Which exact G5 iMac is it? What speed CPU and what size screen? ifixit has tutorials on every one. I have a G5 iMac 20" 1.8Ghz (without camera) and opened it up before and it's simple to do, pop some screws off and take the back off. But the later G5's have to go in through the front and it's more work.

Once you or someone else takes the hard drive out, you just put it in either a 3.5" SATA enclosure like this one:

http://www.newegg.com/Product/Produc...82E16817388035 Which would allow you to use that hard drive with your newer Mac also...

or put it in a dock, which I find great for quick tasks and doesn't require an external case or any screws...

http://www.superbiiz.com/detail.php?name=MS-US007U3

The docks can be used with 2.5" laptop size hard drives as well as 3.5" desktop hard drives.

And if you do buy either a dock or external case, you might as well make sure it is a newer USB 3.0 version so you get the best speeds with your new Mac mini (assuming it's a 2012 with USB 3.0).
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Last edited by cocacolakid; Jan 7, 2013 at 10:18 PM.
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Old Jan 7, 2013, 10:13 PM   #16
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Originally Posted by cocacolakid View Post
Which exact G5 iMac is it? What speed CPU and what size screen? ifixit has tutorials on every one. I have a G5 iMac 20" 1.8Ghz (without camera) and opened it up before and it's simple to do, pop some screws off and take the back off. But the later G5's have to go in through the front and it's more work.
I'm almost positive that mine is the same one that you have - I'll have to double-check, though. I'll check out ifixit.

Thanks!
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Old Jan 7, 2013, 10:28 PM   #17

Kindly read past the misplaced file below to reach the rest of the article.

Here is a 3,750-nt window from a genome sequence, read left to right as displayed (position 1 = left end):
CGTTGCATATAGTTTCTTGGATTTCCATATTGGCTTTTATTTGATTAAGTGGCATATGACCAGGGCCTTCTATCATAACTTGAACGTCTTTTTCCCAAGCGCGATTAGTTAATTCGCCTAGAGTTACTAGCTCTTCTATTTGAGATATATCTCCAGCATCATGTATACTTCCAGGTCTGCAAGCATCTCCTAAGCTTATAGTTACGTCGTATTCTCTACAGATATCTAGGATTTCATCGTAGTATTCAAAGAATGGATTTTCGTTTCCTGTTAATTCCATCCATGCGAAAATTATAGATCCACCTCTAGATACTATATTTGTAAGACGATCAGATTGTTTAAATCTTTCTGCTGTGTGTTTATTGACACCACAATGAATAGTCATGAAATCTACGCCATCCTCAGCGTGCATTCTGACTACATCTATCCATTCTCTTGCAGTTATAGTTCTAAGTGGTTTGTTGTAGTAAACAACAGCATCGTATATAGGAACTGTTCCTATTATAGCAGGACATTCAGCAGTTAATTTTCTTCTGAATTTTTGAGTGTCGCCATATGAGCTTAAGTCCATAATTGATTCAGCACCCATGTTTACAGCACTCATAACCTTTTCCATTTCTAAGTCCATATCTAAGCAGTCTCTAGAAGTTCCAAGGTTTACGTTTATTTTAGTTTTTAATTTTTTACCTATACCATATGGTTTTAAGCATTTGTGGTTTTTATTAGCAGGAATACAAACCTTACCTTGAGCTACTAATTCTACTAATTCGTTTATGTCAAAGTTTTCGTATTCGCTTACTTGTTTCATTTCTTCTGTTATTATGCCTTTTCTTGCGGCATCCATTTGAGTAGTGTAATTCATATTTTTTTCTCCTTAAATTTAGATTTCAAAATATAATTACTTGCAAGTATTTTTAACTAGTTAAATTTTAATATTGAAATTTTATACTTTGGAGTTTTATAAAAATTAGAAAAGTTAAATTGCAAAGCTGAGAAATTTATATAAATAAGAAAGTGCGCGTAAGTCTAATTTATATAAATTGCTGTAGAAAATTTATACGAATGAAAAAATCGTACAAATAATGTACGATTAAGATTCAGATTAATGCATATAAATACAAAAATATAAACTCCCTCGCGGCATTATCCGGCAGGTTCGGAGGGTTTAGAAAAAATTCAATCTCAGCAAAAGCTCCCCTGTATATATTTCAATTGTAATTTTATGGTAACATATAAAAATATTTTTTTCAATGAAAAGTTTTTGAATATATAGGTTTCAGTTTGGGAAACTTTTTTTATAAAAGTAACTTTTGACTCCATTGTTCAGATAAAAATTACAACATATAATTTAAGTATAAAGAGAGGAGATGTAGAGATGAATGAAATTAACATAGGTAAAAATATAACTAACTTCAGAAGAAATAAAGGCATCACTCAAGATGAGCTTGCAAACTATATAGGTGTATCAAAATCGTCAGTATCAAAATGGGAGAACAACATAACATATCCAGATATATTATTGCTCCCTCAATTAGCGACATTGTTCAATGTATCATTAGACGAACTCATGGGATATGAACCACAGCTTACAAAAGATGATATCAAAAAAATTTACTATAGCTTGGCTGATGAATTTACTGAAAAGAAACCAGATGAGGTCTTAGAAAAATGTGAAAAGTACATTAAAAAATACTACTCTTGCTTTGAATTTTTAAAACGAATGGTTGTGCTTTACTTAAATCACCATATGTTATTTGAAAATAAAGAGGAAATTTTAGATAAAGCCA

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Originally Posted by jpa66 View Post
I assume that I can get the enclosure at any computer store ( i.e. Microcenter, BestBuy, Staples, etc. )? Any recommendations, or is one as good as the other?
Microcenter is your best bet for selection and price if you have one nearby. They even price match online prices. You just need a 3.5" external case for SATA hard drives and USB 3.0 out (preferably, instead of just USB 2.0, which is slower and not much cheaper), or a SATA hard drive dock (with USB 3.0 preferably). I linked to an example of each. They will normally be more expensive in a store, so if you could print out the page with the items on it and show it to them at Microcenter they will match the price if it's the same make and model.

----------

Quote:
Originally Posted by jpa66 View Post
I'm almost positive that mine is the same one that you have - I'll have to double-check, though. I'll check out ifixit.

Thanks!
Here is the ifixit how to on hard drives in the earlier G5 iMacs:

http://www.ifixit.com/Guide/iMac+G5+...lacement/873/1

And here is the same procedure on the later models with the iSight camera, not so fun...

http://www.ifixit.com/Guide/iMac+G5+...acement/1147/1